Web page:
Ganache: Heat the heavy cream, 2 tablespoons butter, and 2 tablespoons sugar in a 2 1/2-quart saucepan over medium-high heat, stirring to dissolve the sugar. Bring the mixture to a boil. Place 8 ounces semisweet chocolate and 1 tablespoon instant espresso powder in a stainless steel bowl. Pour the boiling cream over the chocolate and espresso. Let sit for 10 minutes, then stir until smooth. Keep at room temperature until ready to use.
Buttercream: Heat 1 inch of water in the bottom half of a double boiler over medium heat. Place 8 ounces semisweet chocolate, 2 ounces unsweetened chocolate, and 2 teaspoons espresso powder in top half of double boiler. Allow to heat for 8 to 10 minutes, transfer to a stainless steel bowl and stir until smooth. Set aside until needed.
Marcel’s method: Place 1 pound of butter in the bowl of an electric mixer fitted with a paddle. Beat the butter on low for 2 minutes then on medium for 3 minutes. Scrape down sides of the bowl. Beat on high until light and fluffy, about 4 to 5 minutes. Transfer the butter to a large stainless steel bowl. Set aside until needed. Heat 1 inch of water in the bottom half of a double boiler over medium heat. Place 5 egg whites and 1 cup sugar in the top half of the double boiler. Gently whisk the egg whites until the reach a temperature of 120°F, about 3 to 5 minutes. Transfer the heated egg whites to the bowl of an electric mixer fitted with a balloon whip. Whisk on high until stiff peaks form, about 4 minutes. Remove from mixer. Fold melted chocolate into the butter, using a rubber spatula to thoroughly combine. Fold in the whipped egg whites until thoroughly combined. Set aside.
Jen’s method: Place egg whites and sugar in a Kitchenaid mixing bowl. Set bowl over 1 inch of water in a saucepan over medium heat. Whisk gently until mixture reaches 140°F. Remove from heat and set on Kitchenaid mixer with balloon whisk. Whisk on speed 4 until stiff. Turn down whip speed to 3rd and whip until cool to the touch (this takes a while – should be cooler than your hand). Change to a paddle and gradually add soft butter by tablespoon pieces. Mix to emulsify. Once desired consistency has been reached, fold in cooled chocolate until well incorporated.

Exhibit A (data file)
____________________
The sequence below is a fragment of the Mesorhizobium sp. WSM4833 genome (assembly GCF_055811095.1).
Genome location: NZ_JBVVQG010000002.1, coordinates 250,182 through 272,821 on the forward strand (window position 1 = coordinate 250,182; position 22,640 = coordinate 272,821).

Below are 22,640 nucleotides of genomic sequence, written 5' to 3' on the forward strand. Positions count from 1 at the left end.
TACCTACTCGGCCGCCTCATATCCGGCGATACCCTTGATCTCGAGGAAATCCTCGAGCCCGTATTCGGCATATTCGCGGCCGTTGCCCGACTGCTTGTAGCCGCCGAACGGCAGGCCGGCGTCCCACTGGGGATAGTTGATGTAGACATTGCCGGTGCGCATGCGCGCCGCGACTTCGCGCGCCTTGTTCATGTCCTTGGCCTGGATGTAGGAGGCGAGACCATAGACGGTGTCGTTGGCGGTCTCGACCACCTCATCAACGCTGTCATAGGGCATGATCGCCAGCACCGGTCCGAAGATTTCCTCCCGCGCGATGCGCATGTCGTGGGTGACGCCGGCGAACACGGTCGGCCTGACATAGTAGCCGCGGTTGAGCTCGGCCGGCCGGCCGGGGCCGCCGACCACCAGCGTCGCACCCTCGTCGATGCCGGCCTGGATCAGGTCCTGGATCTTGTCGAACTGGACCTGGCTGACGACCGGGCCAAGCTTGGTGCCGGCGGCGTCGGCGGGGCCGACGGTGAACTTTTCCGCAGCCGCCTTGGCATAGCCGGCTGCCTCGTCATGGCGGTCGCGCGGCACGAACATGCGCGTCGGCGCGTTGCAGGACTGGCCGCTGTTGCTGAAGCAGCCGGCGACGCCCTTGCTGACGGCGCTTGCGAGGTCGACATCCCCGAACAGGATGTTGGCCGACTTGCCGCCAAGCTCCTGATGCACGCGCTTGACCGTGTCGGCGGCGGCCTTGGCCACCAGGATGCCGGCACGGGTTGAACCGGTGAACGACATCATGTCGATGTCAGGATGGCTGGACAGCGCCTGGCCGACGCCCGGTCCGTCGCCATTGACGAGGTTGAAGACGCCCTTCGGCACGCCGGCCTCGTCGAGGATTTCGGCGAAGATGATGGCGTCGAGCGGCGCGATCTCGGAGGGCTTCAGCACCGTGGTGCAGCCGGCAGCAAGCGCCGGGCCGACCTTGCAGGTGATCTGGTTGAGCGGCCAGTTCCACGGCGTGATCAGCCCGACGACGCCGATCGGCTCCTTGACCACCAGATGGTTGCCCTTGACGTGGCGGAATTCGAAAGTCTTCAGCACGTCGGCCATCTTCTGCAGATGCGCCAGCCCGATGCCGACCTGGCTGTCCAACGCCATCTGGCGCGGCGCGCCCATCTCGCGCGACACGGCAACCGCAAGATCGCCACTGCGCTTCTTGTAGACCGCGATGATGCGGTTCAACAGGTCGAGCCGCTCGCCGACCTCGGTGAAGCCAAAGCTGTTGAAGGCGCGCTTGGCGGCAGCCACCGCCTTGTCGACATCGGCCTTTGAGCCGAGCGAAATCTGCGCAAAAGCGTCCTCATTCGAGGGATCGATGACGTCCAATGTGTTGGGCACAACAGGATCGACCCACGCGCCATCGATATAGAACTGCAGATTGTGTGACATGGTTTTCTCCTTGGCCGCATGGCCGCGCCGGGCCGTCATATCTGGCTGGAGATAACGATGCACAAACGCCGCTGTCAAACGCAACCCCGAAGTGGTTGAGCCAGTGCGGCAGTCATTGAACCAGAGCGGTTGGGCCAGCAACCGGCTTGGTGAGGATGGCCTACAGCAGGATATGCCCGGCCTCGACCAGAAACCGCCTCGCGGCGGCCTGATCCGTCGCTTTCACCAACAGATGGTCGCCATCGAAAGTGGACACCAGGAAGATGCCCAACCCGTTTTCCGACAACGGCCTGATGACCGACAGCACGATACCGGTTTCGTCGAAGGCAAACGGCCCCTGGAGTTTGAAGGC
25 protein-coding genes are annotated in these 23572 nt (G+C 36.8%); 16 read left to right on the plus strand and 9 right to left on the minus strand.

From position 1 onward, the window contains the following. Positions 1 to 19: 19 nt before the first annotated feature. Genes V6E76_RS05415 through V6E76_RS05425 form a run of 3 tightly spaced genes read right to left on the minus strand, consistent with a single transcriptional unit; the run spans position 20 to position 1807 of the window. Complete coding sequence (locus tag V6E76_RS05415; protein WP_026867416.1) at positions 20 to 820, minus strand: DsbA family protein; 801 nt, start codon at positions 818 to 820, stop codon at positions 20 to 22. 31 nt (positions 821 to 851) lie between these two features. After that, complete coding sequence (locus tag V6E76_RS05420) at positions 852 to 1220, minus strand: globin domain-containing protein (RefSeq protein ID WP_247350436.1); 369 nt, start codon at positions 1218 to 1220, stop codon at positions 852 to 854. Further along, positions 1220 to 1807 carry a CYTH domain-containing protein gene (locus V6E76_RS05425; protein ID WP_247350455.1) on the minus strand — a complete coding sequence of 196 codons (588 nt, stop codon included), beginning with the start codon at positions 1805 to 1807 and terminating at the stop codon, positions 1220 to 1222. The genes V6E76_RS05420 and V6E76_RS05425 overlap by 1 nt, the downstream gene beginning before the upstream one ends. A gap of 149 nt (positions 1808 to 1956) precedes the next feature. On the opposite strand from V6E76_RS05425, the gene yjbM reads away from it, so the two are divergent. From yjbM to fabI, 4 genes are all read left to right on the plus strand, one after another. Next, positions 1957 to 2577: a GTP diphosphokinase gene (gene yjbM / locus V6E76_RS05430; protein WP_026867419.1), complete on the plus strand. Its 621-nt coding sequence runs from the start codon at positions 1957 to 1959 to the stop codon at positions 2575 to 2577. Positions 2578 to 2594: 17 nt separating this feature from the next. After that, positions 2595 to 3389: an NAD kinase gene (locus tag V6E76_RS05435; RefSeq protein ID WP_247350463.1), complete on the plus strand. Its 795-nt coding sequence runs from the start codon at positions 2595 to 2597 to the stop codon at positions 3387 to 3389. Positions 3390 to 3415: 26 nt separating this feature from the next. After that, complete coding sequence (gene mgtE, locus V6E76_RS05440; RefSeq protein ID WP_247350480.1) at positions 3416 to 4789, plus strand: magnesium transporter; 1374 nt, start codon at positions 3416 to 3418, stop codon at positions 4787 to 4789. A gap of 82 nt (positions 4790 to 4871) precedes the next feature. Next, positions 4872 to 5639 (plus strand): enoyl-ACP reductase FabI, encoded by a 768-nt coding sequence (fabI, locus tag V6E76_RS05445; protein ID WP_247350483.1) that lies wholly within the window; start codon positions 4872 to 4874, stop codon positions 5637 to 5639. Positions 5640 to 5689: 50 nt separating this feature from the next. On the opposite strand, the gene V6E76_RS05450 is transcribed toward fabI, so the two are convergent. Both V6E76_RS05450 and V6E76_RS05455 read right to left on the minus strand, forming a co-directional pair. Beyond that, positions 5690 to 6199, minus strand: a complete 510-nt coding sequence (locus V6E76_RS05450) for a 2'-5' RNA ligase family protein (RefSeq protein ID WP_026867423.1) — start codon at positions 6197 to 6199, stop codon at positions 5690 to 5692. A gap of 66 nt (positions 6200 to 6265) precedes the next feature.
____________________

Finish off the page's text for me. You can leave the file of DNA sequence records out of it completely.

Assembly: Trim off domed tops of the two cakes. Slice each cake horizontally into 2 equal layers. Place the top layer of a cake onto the bottom of a closed springform pan. Evenly spread 1 1/2 cups of buttercream over cake in the pan. Place a layer of cake over the buttercream and gently press into place. Pour 1 1/4 cups of the ganache over the cake layer, spreading evening to the edges. Refrigerate remaining ganache. Place the top layer of the second cake on the top of the ganache and press into place. Spread 1 1/2 cups buttercream evenly over this layer. Place the remaining bottom cake layer, cut side down, onto the buttercream and gently press into place. Cover the entire cake and pan with plastic wrap and freeze for 1 hour. Fill a pastry bag fitted with star tip with 1 1/2 cups buttercream. Remove the cake from the freezer. Cut around inside edges to release the cake. Using a cake spatula, evenly spread the remaining buttercream over the top and sides of the cake. Refrigerate for 1 hour. Fill a pastry bag fitted with star tip with remaining ganache. Decorate the cake as desired. Refrigerate for 1 hour before cutting and serving (I didn’t do this). Bring slices to room temperature for 10 to 15 minutes before serving.